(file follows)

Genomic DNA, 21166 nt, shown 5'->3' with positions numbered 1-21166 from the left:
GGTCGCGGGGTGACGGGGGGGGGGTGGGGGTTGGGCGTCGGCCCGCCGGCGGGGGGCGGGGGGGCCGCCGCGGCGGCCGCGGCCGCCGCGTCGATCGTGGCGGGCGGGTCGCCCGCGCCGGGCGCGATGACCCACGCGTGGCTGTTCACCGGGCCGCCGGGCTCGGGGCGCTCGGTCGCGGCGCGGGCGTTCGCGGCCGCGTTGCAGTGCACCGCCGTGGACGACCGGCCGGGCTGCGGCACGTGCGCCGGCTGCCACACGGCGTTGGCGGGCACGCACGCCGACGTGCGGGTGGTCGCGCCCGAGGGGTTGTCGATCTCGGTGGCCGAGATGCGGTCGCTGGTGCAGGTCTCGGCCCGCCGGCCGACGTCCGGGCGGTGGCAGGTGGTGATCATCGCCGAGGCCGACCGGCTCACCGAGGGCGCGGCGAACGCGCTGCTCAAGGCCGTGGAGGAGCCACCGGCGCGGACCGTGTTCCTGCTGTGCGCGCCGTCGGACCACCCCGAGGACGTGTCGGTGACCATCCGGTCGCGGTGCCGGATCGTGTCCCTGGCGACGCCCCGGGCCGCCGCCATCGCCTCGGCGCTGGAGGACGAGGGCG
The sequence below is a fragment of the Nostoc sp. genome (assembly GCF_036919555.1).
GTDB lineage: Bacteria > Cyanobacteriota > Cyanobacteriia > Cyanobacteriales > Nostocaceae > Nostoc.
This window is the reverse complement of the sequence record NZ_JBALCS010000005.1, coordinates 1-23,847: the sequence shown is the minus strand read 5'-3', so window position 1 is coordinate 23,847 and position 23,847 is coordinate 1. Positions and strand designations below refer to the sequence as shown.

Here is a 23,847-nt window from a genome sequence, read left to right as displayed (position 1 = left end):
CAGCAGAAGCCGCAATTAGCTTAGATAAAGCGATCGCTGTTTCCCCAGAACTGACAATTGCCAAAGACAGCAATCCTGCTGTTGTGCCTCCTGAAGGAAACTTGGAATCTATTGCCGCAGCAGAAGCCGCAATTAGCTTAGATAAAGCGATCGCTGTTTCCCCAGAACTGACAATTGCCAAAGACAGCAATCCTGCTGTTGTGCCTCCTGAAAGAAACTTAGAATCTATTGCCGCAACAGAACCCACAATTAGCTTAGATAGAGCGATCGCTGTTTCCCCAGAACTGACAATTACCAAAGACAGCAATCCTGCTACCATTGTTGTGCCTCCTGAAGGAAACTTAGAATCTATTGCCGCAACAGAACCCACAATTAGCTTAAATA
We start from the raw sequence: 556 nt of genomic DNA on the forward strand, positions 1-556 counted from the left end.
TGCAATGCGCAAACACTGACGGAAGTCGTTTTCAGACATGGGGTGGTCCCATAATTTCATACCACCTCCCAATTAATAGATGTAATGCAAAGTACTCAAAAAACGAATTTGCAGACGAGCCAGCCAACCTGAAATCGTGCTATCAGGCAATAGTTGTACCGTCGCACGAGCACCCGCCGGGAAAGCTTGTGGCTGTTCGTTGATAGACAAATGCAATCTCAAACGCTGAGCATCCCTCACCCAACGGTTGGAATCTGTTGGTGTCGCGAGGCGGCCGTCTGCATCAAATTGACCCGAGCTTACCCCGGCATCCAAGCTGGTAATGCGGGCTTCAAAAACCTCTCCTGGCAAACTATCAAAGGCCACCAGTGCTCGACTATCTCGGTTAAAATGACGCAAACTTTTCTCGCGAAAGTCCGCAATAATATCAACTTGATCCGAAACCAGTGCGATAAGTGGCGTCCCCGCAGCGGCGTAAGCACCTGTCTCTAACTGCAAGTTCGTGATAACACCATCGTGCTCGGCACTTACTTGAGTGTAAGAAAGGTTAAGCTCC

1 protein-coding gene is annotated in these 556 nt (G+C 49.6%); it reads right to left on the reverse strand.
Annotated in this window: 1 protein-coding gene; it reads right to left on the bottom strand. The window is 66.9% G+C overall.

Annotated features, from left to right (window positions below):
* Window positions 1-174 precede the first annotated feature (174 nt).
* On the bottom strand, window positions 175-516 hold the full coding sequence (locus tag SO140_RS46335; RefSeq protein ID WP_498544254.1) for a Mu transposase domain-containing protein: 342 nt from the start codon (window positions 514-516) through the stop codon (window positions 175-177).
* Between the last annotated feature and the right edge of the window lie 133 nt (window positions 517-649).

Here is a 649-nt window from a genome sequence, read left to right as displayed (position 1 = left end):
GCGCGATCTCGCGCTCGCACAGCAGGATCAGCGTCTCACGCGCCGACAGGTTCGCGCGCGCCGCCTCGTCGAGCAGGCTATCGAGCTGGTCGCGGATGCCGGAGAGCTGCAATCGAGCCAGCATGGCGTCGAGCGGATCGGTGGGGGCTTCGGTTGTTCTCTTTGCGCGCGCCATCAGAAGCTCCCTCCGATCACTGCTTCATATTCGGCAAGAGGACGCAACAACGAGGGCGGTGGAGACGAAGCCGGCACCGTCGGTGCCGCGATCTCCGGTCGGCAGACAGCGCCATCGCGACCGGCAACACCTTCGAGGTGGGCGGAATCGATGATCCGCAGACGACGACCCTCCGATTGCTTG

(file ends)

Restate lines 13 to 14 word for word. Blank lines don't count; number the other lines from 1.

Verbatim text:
* Window positions 1-174 precede the first annotated feature (174 nt).
* On the bottom strand, window positions 175-516 hold the full coding sequence (locus tag SO140_RS46335; RefSeq protein ID WP_498544254.1) for a Mu transposase domain-containing protein: 342 nt from the start codon (window positions 514-516) through the stop codon (window positions 175-177).